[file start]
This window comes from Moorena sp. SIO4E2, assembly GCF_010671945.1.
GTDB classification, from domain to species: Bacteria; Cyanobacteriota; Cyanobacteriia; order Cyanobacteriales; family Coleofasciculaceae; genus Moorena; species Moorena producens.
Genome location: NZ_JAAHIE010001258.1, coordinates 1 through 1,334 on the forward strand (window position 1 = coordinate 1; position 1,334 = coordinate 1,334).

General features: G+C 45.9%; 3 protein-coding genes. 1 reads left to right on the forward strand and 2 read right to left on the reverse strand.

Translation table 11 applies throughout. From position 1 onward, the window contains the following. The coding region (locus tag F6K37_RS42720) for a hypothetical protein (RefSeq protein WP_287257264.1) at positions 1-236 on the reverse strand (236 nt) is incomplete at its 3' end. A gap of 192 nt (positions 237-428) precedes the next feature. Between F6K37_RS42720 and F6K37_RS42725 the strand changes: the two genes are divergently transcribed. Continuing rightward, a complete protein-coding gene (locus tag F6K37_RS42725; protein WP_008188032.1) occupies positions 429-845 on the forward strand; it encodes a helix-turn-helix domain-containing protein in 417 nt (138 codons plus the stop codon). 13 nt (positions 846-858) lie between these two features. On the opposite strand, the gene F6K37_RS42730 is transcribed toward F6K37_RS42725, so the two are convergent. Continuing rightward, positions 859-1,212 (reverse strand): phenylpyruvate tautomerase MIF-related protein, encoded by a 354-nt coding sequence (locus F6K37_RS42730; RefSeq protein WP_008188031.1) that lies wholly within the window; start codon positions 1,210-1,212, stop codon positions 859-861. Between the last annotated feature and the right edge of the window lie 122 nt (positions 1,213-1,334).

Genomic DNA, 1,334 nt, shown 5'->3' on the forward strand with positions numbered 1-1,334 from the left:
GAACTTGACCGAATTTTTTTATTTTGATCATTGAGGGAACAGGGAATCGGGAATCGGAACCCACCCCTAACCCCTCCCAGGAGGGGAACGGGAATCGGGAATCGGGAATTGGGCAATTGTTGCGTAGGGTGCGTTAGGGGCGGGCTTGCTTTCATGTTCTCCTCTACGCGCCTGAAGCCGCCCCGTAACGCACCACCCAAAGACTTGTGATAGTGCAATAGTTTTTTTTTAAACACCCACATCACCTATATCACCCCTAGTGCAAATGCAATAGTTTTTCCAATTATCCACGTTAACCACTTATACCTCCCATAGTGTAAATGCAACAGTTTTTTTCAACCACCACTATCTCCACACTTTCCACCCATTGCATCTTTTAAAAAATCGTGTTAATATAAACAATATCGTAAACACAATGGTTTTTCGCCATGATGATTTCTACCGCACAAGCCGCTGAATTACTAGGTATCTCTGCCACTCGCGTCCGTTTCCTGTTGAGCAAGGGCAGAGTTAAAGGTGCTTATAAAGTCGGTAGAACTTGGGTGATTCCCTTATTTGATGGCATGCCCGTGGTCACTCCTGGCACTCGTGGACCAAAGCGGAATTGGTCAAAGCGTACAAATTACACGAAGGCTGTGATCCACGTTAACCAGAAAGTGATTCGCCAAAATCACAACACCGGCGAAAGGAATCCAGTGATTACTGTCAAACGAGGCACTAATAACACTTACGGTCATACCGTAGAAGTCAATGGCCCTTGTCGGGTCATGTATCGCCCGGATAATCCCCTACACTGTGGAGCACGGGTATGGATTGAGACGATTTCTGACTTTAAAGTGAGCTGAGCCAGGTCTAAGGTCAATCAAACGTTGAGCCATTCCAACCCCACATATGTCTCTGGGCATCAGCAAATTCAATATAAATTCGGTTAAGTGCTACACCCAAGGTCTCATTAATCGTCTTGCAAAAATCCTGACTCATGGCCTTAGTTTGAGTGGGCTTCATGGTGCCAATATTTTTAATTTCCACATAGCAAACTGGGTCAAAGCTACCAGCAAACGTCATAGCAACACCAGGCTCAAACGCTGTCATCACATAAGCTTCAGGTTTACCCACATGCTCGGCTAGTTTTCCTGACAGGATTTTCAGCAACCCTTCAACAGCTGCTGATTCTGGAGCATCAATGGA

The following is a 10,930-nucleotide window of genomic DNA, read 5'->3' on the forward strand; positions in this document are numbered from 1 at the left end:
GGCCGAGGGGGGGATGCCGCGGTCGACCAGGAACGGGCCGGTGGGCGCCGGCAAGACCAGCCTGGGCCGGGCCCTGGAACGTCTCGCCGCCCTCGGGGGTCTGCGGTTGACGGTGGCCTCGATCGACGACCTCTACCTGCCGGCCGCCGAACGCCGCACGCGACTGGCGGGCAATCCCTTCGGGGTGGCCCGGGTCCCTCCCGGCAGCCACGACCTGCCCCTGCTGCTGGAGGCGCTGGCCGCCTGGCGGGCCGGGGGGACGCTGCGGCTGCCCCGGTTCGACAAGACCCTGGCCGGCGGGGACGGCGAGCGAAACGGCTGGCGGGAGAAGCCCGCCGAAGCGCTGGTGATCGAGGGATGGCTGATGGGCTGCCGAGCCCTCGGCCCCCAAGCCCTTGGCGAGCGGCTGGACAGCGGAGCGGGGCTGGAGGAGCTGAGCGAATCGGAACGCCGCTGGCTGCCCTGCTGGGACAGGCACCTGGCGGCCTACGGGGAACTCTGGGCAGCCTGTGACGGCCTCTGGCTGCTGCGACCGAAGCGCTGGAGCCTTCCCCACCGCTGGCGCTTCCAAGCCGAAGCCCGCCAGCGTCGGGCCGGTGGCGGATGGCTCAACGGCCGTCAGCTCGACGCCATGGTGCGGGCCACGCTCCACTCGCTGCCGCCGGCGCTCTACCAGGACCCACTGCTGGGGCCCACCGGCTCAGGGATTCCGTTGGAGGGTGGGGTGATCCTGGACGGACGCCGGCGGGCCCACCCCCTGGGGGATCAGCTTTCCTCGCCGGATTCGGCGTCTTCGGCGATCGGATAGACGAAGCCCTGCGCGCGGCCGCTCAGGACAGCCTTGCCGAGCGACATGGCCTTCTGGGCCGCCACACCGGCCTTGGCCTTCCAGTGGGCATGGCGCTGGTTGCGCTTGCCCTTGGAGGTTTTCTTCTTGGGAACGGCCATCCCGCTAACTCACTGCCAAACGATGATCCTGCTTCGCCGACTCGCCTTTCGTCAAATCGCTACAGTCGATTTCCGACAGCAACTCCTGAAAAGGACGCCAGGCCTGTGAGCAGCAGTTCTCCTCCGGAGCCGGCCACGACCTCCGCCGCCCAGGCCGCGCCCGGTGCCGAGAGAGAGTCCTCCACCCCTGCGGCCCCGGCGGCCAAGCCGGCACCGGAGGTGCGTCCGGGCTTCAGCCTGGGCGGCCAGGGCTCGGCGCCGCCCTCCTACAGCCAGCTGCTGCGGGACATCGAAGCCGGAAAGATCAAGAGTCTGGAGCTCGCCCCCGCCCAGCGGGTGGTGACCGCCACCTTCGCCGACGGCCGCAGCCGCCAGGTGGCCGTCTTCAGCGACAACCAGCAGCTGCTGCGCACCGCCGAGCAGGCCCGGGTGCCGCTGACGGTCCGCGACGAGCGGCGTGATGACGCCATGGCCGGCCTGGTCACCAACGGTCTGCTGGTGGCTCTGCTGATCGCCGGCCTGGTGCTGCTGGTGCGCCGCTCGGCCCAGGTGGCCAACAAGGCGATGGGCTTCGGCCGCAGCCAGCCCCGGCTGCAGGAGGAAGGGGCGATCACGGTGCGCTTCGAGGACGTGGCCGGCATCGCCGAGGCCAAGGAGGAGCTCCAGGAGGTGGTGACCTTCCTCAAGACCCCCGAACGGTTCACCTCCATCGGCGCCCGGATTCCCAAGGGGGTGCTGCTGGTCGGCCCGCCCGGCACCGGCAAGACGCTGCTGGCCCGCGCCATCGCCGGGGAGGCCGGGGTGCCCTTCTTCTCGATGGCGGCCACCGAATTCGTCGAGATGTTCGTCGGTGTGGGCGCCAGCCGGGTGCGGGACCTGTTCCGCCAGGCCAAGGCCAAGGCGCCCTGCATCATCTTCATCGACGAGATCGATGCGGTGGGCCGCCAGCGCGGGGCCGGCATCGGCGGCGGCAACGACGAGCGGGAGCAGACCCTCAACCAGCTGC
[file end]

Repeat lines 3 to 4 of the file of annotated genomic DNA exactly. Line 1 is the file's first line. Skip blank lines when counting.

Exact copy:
Genome location: NZ_JAAHIE010001258.1, coordinates 1 through 1,334 on the forward strand (window position 1 = coordinate 1; position 1,334 = coordinate 1,334).

General features: G+C 45.9%; 3 protein-coding genes. 1 reads left to right on the forward strand and 2 read right to left on the reverse strand.